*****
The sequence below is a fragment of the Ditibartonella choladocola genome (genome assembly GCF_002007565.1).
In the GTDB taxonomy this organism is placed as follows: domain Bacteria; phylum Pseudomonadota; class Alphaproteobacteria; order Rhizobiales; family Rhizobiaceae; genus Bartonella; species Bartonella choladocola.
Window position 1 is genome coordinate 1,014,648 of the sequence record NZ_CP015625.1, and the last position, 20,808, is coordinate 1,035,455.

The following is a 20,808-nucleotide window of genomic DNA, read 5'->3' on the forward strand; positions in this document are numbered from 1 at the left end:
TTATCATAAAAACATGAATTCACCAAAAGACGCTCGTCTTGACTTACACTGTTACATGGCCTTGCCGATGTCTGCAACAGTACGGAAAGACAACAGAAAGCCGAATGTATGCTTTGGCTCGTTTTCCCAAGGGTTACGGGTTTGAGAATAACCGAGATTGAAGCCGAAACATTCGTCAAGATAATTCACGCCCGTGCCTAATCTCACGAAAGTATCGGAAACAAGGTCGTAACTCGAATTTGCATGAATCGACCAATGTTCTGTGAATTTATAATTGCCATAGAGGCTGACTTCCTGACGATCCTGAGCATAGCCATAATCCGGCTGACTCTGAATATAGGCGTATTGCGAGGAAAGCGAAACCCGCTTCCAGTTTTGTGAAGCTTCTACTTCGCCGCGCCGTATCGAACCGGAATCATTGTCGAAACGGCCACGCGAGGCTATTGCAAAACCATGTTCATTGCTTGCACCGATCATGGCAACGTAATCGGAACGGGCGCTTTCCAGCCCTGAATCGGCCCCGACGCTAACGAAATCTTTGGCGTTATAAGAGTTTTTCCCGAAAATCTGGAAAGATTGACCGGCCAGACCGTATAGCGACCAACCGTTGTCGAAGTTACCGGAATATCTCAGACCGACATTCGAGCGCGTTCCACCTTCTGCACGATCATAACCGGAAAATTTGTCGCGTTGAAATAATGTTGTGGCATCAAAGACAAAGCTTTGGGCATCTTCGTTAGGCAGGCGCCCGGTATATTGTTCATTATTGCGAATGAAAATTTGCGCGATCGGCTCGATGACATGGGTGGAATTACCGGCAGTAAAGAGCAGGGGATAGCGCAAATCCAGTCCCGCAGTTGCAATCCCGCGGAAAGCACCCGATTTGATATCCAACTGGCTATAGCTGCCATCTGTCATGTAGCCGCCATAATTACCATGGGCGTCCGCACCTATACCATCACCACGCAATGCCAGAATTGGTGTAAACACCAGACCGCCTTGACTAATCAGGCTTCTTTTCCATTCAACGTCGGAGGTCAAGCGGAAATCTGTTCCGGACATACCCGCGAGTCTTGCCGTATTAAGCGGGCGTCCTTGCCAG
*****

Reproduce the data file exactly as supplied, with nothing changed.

The sequence below is a fragment of the Ditibartonella choladocola genome (genome assembly GCF_002007565.1).
In the GTDB taxonomy this organism is placed as follows: domain Bacteria; phylum Pseudomonadota; class Alphaproteobacteria; order Rhizobiales; family Rhizobiaceae; genus Bartonella; species Bartonella choladocola.
Window position 1 is genome coordinate 1,014,648 of the sequence record NZ_CP015625.1, and the last position, 20,808, is coordinate 1,035,455.

The following is a 20,808-nucleotide window of genomic DNA, read 5'->3' on the forward strand; positions in this document are numbered from 1 at the left end:
TTATCATAAAAACATGAATTCACCAAAAGACGCTCGTCTTGACTTACACTGTTACATGGCCTTGCCGATGTCTGCAACAGTACGGAAAGACAACAGAAAGCCGAATGTATGCTTTGGCTCGTTTTCCCAAGGGTTACGGGTTTGAGAATAACCGAGATTGAAGCCGAAACATTCGTCAAGATAATTCACGCCCGTGCCTAATCTCACGAAAGTATCGGAAACAAGGTCGTAACTCGAATTTGCATGAATCGACCAATGTTCTGTGAATTTATAATTGCCATAGAGGCTGACTTCCTGACGATCCTGAGCATAGCCATAATCCGGCTGACTCTGAATATAGGCGTATTGCGAGGAAAGCGAAACCCGCTTCCAGTTTTGTGAAGCTTCTACTTCGCCGCGCCGTATCGAACCGGAATCATTGTCGAAACGGCCACGCGAGGCTATTGCAAAACCATGTTCATTGCTTGCACCGATCATGGCAACGTAATCGGAACGGGCGCTTTCCAGCCCTGAATCGGCCCCGACGCTAACGAAATCTTTGGCGTTATAAGAGTTTTTCCCGAAAATCTGGAAAGATTGACCGGCCAGACCGTATAGCGACCAACCGTTGTCGAAGTTACCGGAATATCTCAGACCGACATTCGAGCGCGTTCCACCTTCTGCACGATCATAACCGGAAAATTTGTCGCGTTGAAATAATGTTGTGGCATCAAAGACAAAGCTTTGGGCATCTTCGTTAGGCAGGCGCCCGGTATATTGTTCATTATTGCGAATGAAAATTTGCGCGATCGGCTCGATGACATGGGTGGAATTACCGGCAGTAAAGAGCAGGGGATAGCGCAAATCCAGTCCCGCAGTTGCAATCCCGCGGAAAGCACCCGATTTGATATCCAACTGGCTATAGCTGCCATCTGTCATGTAGCCGCCATAATTACCATGGGCGTCCGCACCTATACCATCACCACGCAATGCCAGAATTGGTGTAAACACCAGACCGCCTTGACTAATCAGGCTTCTTTTCCATTCAACGTCGGAGGTCAAGCGGAAATCTGTTCCGGACATACCCGCGAGTCTTGCCGTATTAAGCGGGCGTCCTTGCCAG